Now Jesus seems to say to the scribe, “Hey, life is more exhilarating as you try to work out the implications of your faith rather than living by rote, with ready-made second-hand answers, fitting an unchanging paradigm to a shifting, changing, perplexing, and yet fascinating world.” Our faith, our knowledge that God is in charge, must make us ready to take risks, to be venturesome and innovative; yes, to dare to walk where angels might fear to tread.
Today, if Jesus were telling this story, the neighbor could be anyone that we would be completely surprised by. For Jesus’ hearers in that day, to have a Samaritan be the neighbor, the hero of the story, was shocking, and probably- to his hearers- it was also heretical, showing to everyone how uncouth Jesus was. It would be like having the neighbor, the hero, be a Middle Eastern Muslim in our time, especially on the anniversary of 9/11. Perhaps the message to us is that we all need to expand our definition of neighbor, even to people that seem beyond that definition in our minds, at least. Perhaps Desmond Tutu is right, that we are each called to walk where angels fear to tread.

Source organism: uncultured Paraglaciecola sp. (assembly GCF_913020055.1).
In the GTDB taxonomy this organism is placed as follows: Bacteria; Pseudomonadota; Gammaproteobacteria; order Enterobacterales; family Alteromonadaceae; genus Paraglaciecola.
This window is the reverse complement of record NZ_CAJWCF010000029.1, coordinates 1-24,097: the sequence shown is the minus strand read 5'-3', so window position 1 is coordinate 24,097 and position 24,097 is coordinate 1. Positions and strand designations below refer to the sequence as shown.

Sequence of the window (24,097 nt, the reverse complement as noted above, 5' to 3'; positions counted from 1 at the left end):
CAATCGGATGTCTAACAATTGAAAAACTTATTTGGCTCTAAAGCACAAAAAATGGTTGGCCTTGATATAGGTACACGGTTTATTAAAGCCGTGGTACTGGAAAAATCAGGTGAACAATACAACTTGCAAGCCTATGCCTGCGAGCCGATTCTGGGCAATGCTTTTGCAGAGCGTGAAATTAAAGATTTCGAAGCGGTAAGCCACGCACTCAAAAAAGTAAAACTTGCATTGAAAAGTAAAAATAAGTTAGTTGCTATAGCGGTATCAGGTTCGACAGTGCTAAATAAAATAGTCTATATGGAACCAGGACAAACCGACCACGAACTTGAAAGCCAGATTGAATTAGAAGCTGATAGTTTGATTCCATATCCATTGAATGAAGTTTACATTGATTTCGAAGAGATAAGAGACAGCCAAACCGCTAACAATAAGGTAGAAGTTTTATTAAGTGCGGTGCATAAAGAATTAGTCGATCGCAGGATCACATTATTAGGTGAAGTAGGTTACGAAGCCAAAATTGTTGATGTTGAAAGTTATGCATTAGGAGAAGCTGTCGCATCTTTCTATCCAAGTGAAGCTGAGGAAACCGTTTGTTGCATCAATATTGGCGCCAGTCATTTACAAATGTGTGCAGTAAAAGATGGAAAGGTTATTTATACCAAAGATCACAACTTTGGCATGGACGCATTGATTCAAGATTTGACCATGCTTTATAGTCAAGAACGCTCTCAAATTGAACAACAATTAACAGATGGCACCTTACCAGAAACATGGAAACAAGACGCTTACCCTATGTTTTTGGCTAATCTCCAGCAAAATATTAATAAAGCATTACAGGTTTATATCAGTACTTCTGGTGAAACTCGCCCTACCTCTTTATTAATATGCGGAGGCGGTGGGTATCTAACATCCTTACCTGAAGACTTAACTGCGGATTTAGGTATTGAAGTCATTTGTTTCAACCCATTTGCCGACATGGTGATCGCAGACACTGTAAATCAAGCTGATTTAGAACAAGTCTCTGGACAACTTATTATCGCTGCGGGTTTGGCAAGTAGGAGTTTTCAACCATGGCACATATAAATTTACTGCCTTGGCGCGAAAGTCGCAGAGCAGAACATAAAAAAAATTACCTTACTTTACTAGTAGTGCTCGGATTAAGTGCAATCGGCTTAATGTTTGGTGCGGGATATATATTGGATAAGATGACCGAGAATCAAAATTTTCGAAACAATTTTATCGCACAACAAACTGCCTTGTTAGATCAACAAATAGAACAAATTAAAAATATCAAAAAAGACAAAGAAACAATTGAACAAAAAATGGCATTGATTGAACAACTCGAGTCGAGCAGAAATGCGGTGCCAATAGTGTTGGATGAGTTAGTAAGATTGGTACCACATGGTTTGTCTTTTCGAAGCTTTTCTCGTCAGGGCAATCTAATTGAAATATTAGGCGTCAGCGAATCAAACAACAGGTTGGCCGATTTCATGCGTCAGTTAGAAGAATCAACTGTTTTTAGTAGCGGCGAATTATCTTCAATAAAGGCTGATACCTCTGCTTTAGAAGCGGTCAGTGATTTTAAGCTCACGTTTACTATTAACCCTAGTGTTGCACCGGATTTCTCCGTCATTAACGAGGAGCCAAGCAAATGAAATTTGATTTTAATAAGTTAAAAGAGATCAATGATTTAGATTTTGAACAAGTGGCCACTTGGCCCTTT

In her book, Becoming Wise, NPR reporter Krista Tippett describes an interview with activist Shane Claiborne. Tippett describes how- for most people- the needs of the world are so huge, the challenges are so complex, that we feel completely overwhelmed and believe we really can’t make any real difference. She says that- for most of our attempts- we just touch one person here, one there, one small group of people here, one there, and she asks Shane Claiborne how he responds to people who say to him, “You’re not going to really change the world.” Claiborne replies: